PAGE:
Monthly Archives: December 2015

MFA Application Season! Iowa State University’s Program

This post is dedicated to anyone who is in the process of filling out MFA applications and might wish to consider adding one more program. It’s also for anyone thinking about attending an MFA in the future. I was of on the fence about doing a post about the program I currently attend, thinking it might come across as biased, but then I decided: why not? You love the program and would say these things after graduation as well. It’s a program I believe is truly unique and amazing. It also has an application deadline of January 5th, so there’s still time to apply! I’ve previously talked about some of the details of the program for The MFA Years. But here I’ll go a little more in-depth.

So, onward and upward, I currently attend Iowa State University’s MFA in Creative Writing & Environment. Now, I think a lot of people hesitate when hearing the “& Environment” portion. However, the environmental aspect is broadly interpreted in the program. What professors look for is that a writer has some defining idea of “environment.” This can be tackling environmental causes in your work (Two of our illustrious alumni, Stefanie Trout [graduated] and Taylor Brorby [current student] are eagerly awaiting the release of an anthology they edited about fracking in America). It can also mean being a nature writer. However, it can also mean thinking about human interactions with the spaces around them: be these natural spaces or cultural/ societal ones. It can be having writing with a sense of place or history. For an example, of my own, I often write science-fiction and horror. So the environments might be manufactured, advanced, or not even on this planet. My thesis is a multi-genre work that focuses on folklore and its effects on human interaction and lives.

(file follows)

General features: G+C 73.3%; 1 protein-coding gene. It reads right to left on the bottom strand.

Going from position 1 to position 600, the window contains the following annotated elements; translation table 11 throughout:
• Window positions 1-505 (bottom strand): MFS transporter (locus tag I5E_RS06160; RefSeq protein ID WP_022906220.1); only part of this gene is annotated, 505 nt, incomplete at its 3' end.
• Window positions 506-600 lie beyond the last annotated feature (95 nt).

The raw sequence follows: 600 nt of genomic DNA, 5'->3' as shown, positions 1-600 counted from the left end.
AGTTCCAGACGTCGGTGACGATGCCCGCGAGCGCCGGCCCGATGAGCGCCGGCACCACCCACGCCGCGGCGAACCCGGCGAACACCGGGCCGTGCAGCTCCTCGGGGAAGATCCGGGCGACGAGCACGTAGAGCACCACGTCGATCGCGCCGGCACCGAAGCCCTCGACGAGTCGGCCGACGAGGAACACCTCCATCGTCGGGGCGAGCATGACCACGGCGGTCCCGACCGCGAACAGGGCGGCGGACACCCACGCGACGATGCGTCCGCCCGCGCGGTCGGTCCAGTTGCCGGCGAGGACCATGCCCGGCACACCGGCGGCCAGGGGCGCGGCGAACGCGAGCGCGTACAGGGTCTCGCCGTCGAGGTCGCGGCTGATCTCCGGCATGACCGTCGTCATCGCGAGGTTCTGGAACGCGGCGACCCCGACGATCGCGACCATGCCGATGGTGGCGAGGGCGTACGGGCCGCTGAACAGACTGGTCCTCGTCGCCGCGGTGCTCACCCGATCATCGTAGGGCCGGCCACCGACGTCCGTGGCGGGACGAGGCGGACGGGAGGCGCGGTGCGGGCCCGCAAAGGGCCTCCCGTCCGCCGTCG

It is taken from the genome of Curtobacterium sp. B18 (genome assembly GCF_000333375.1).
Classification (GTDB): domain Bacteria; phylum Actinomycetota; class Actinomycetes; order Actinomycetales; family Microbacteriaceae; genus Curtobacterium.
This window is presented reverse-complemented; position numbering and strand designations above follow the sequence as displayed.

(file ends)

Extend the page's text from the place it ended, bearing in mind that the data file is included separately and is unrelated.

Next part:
Speaking of multi-genre, one of the best and most innovative aspects of this program is its focus on multi-genre. Everyone in the program writes in more than one genre (and four are offered: poetry, fiction, creative non-fiction, and play/scriptwriting). You are not only encouraged to explore other genres, but also can play around even within the boundaries of those genres. The wonderful Tegan Swanson, a graduate of the program, has recently won publication and an award for her thesis: a series of “false documents.

And, maybe most importantly, this is a program that supports its writers fully and amazingly. Not only is the program one based on support instead of competition (as Professor KL Cook puts it: “We intentionally strive to make our MFA culture nurturing rather than cutthroat.  We believe that the competition is in the library, not in the classroom. We strive to make this an authentic gift community–intellectually rigorous and emotionally supportive.”) It also supports all admitted writers fully for three whole years with one of the best funding packages around (details here!). It not only includes a full tuition waiver and healthcare, but also is an extremely generous stipend (which with the low cost of living in Ames=actual savings during grad school which is a small miracle).